You don't need a stopwatch to reherse a presentation for timing. In this video, staff author Jess Stratton shows users how to use the built-in rehearse timing mode in PowerPoint. PowerPoint will keep track of how much time is spent on each slide during the presentation. In addition, Jess will show users how to add speaker notes to each slide so you can be sure of never forgetting important details.
- [Voiceover] If you'd like to practice your presentation…for timing or just to rehearse,…you don't need to keep a stopwatch next to you.…PowerPoint comes with the ability to let you…rehearse your presentation before you do it for real.…To rehearse, click on the Slideshow ribbon tab,…and from here we'll click Rehearse Timings.…This is going to allow PowerPoint to log…how much time you spend on each slide.…When you're done with your presentation,…you'll be able to review these timings.…You can do it again and again…and see how the timing has changed.…Let's see it in action.…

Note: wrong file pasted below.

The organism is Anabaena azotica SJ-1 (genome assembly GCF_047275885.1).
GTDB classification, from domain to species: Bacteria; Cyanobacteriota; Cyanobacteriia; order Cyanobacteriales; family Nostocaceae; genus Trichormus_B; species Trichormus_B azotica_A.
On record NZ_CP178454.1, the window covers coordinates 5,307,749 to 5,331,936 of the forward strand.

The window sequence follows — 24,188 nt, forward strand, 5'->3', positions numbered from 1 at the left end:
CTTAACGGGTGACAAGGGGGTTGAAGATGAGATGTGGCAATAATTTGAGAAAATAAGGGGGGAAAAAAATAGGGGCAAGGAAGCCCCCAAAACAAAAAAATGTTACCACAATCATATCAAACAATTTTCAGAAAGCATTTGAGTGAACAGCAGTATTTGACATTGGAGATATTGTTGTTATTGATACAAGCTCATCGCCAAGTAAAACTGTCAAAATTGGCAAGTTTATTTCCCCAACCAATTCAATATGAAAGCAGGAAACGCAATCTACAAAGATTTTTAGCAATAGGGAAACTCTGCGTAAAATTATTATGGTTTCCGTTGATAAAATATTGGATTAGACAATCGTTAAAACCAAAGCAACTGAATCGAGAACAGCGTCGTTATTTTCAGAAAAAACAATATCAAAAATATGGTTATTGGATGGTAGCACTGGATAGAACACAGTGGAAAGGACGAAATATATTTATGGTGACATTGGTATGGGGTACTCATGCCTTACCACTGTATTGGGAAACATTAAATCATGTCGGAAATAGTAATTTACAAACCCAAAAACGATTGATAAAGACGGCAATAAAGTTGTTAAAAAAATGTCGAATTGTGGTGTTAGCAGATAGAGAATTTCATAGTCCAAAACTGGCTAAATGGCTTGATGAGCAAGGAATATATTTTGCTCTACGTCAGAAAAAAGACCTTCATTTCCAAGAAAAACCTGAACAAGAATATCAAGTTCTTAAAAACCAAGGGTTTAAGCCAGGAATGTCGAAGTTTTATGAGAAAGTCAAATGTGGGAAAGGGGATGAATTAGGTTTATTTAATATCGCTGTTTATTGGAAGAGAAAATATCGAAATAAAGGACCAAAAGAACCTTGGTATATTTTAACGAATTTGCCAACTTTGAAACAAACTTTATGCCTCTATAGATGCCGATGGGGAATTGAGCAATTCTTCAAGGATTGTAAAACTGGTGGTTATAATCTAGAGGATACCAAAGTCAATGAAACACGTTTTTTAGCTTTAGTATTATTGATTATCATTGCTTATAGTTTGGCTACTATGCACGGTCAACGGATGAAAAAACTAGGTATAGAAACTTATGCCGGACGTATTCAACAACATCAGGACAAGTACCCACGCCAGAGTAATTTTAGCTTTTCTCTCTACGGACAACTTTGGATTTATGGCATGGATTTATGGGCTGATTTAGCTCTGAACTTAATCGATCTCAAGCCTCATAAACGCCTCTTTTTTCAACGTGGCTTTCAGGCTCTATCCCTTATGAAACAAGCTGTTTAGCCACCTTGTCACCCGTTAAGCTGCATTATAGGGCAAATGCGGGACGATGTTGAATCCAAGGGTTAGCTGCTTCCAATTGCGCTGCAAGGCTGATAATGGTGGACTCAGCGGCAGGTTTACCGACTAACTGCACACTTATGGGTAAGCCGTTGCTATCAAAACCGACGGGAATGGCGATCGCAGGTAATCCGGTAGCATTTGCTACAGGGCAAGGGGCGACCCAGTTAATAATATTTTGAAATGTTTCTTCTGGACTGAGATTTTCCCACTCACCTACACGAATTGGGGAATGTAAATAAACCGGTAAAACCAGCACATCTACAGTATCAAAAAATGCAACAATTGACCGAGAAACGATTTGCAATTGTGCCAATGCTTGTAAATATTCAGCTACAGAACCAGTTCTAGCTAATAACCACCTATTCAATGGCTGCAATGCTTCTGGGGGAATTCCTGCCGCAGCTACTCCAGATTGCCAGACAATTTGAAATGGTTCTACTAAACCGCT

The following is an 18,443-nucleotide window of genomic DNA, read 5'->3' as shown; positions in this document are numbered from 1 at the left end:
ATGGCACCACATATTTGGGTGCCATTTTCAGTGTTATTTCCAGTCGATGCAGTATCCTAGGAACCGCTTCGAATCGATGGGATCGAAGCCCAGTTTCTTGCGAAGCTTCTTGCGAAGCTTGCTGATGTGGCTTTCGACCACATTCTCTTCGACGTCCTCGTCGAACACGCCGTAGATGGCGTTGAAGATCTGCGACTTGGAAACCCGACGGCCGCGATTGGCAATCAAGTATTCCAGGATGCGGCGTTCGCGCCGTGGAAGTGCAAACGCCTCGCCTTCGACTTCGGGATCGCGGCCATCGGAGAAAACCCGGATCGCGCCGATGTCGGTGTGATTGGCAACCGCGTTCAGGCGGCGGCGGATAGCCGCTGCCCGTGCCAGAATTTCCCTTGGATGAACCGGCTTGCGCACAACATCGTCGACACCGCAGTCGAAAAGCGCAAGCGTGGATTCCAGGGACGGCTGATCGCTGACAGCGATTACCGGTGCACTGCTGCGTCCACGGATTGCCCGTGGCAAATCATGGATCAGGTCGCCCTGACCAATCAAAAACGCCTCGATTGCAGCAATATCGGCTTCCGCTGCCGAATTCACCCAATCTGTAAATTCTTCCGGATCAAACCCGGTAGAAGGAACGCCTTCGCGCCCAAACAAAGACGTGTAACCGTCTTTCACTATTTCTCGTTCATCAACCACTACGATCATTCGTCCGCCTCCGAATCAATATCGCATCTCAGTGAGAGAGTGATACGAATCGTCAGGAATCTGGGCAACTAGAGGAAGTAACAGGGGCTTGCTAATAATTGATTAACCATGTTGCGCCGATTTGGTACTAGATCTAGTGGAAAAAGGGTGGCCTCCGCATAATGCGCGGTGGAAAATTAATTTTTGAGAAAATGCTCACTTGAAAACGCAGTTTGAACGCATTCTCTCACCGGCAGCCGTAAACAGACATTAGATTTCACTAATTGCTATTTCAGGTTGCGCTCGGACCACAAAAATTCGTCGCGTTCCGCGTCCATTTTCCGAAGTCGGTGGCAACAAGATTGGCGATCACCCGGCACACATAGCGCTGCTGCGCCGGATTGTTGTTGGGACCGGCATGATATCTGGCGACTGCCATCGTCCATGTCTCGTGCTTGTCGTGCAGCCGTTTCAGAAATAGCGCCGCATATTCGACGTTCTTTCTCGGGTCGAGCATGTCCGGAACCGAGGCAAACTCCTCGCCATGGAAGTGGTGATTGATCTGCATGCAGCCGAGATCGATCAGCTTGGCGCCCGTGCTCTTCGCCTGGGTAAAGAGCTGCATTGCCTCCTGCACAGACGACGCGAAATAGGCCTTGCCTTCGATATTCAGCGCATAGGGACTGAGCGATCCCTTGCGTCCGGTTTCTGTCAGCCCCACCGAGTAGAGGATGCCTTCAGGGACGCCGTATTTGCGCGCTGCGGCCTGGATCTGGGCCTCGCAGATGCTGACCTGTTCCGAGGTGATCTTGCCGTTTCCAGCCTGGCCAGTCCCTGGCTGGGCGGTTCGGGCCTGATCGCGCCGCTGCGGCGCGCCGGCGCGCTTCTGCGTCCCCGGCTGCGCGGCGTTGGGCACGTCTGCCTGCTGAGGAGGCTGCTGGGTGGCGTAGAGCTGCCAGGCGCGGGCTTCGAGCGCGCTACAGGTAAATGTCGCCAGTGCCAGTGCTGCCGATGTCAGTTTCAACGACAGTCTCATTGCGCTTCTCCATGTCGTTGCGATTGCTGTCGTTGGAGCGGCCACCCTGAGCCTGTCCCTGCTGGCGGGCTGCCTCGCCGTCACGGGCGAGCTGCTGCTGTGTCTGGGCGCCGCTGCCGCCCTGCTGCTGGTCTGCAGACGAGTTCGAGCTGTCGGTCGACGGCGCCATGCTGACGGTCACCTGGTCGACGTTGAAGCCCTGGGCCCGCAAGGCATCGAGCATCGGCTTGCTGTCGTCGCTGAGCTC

I'll click Rehearse Timings, it's going to pop up…my presentation in something called Presenter View.…I'll be going over Presenter View in full…in a later video, but for now,…this is where you would start doing your presentation.…Welcome to the Landon Hotel board of directors guide.…Please put away all your cell phones, and just a reminder,…there will be Q and A at the end of the presentation.…I can move onto the next slide by clicking the arrow…
- Identify where you can add frequently used tools to access them easily.
- Recognize the tool that allows you to match a color from any of a slide’s contents.
- Recall the benefits of using sections.
- Explain what smart guides consist of.
- List the steps needed to practice presenting your presentation and keep track of how long it takes.
- Name what the Presenter view includes.